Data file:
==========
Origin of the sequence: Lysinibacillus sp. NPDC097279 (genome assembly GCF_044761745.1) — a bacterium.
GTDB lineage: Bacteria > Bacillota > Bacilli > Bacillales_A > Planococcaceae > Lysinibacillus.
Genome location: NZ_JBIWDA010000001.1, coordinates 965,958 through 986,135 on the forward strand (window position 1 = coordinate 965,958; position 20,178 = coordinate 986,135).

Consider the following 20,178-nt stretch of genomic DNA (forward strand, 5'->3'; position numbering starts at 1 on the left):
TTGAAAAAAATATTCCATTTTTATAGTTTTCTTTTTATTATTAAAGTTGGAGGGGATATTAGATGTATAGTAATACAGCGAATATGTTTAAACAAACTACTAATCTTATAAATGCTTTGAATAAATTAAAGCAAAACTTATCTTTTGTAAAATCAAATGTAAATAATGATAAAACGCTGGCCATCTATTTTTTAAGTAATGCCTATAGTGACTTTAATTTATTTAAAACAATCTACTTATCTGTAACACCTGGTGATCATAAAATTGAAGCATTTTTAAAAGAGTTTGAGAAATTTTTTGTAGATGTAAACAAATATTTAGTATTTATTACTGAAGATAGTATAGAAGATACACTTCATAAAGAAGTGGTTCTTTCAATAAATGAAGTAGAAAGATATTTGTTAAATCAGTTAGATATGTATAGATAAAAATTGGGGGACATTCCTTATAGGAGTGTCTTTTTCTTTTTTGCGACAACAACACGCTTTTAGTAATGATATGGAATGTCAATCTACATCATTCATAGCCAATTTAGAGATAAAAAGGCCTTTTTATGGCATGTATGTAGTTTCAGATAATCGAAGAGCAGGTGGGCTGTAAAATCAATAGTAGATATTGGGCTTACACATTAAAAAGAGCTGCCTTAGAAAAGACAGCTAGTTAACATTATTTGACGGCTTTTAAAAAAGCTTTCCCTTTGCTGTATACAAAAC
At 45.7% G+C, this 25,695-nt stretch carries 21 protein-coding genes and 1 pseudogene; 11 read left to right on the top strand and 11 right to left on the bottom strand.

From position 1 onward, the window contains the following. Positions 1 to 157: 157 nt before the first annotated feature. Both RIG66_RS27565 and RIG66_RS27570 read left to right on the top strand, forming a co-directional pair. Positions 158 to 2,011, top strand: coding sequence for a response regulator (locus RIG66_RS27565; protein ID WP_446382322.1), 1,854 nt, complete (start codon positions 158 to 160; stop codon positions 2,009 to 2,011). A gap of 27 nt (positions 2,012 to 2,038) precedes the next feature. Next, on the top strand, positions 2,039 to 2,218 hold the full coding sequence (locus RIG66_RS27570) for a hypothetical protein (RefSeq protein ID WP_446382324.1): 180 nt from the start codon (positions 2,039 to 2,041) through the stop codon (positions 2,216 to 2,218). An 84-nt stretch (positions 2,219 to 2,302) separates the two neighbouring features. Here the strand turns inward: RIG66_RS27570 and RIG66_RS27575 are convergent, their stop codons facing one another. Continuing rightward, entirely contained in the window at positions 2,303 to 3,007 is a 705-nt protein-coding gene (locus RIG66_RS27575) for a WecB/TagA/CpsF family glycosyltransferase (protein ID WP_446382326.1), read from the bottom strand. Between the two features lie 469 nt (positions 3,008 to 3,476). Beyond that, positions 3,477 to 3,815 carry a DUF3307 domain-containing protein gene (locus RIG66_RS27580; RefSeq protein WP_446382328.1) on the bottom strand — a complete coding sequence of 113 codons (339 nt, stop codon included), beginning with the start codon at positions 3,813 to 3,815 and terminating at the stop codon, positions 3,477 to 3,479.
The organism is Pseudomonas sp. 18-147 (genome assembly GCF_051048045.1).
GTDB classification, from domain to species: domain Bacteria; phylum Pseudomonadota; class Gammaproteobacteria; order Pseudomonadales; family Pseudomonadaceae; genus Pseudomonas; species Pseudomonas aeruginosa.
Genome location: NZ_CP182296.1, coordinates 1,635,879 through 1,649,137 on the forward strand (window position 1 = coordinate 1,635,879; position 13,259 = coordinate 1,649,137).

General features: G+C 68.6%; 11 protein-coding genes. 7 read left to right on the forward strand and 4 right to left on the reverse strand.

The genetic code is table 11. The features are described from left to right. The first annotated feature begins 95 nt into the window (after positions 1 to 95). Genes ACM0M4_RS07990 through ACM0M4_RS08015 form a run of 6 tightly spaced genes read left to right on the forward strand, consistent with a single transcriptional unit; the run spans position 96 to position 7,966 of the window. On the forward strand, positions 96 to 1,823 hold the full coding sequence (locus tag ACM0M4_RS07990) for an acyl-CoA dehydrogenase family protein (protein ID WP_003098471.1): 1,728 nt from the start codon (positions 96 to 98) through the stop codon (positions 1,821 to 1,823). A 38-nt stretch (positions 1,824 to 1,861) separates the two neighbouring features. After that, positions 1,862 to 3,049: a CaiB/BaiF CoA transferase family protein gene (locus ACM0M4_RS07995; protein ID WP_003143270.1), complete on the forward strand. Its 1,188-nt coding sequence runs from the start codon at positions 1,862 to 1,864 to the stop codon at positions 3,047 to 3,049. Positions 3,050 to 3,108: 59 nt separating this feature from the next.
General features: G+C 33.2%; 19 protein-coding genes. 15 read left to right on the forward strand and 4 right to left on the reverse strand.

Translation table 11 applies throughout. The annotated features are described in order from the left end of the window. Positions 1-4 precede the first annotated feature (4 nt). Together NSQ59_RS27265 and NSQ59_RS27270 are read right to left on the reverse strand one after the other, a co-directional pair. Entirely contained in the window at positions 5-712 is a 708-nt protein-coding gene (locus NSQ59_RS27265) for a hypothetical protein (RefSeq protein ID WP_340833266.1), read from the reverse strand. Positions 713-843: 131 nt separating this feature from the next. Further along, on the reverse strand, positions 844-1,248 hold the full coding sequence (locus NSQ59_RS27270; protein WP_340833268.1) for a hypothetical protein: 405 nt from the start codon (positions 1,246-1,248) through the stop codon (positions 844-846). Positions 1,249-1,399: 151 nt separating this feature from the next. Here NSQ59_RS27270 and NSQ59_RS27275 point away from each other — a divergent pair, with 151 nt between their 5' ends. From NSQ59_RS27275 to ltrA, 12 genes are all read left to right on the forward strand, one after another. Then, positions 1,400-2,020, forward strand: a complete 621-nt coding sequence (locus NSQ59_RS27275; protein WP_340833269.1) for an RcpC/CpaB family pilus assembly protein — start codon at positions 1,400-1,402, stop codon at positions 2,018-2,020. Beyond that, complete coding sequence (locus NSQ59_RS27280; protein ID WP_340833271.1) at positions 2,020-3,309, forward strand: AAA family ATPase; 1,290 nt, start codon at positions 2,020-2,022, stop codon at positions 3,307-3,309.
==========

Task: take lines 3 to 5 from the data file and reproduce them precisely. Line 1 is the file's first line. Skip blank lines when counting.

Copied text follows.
Genome location: NZ_JBIWDA010000001.1, coordinates 965,958 through 986,135 on the forward strand (window position 1 = coordinate 965,958; position 20,178 = coordinate 986,135).

Consider the following 20,178-nt stretch of genomic DNA (forward strand, 5'->3'; position numbering starts at 1 on the left):
TTGAAAAAAATATTCCATTTTTATAGTTTTCTTTTTATTATTAAAGTTGGAGGGGATATTAGATGTATAGTAATACAGCGAATATGTTTAAACAAACTACTAATCTTATAAATGCTTTGAATAAATTAAAGCAAAACTTATCTTTTGTAAAATCAAATGTAAATAATGATAAAACGCTGGCCATCTATTTTTTAAGTAATGCCTATAGTGACTTTAATTTATTTAAAACAATCTACTTATCTGTAACACCTGGTGATCATAAAATTGAAGCATTTTTAAAAGAGTTTGAGAAATTTTTTGTAGATGTAAACAAATATTTAGTATTTATTACTGAAGATAGTATAGAAGATACACTTCATAAAGAAGTGGTTCTTTCAATAAATGAAGTAGAAAGATATTTGTTAAATCAGTTAGATATGTATAGATAAAAATTGGGGGACATTCCTTATAGGAGTGTCTTTTTCTTTTTTGCGACAACAACACGCTTTTAGTAATGATATGGAATGTCAATCTACATCATTCATAGCCAATTTAGAGATAAAAAGGCCTTTTTATGGCATGTATGTAGTTTCAGATAATCGAAGAGCAGGTGGGCTGTAAAATCAATAGTAGATATTGGGCTTACACATTAAAAAGAGCTGCCTTAGAAAAGACAGCTAGTTAACATTATTTGACGGCTTTTAAAAAAGCTTTCCCTTTGCTGTATACAAAAC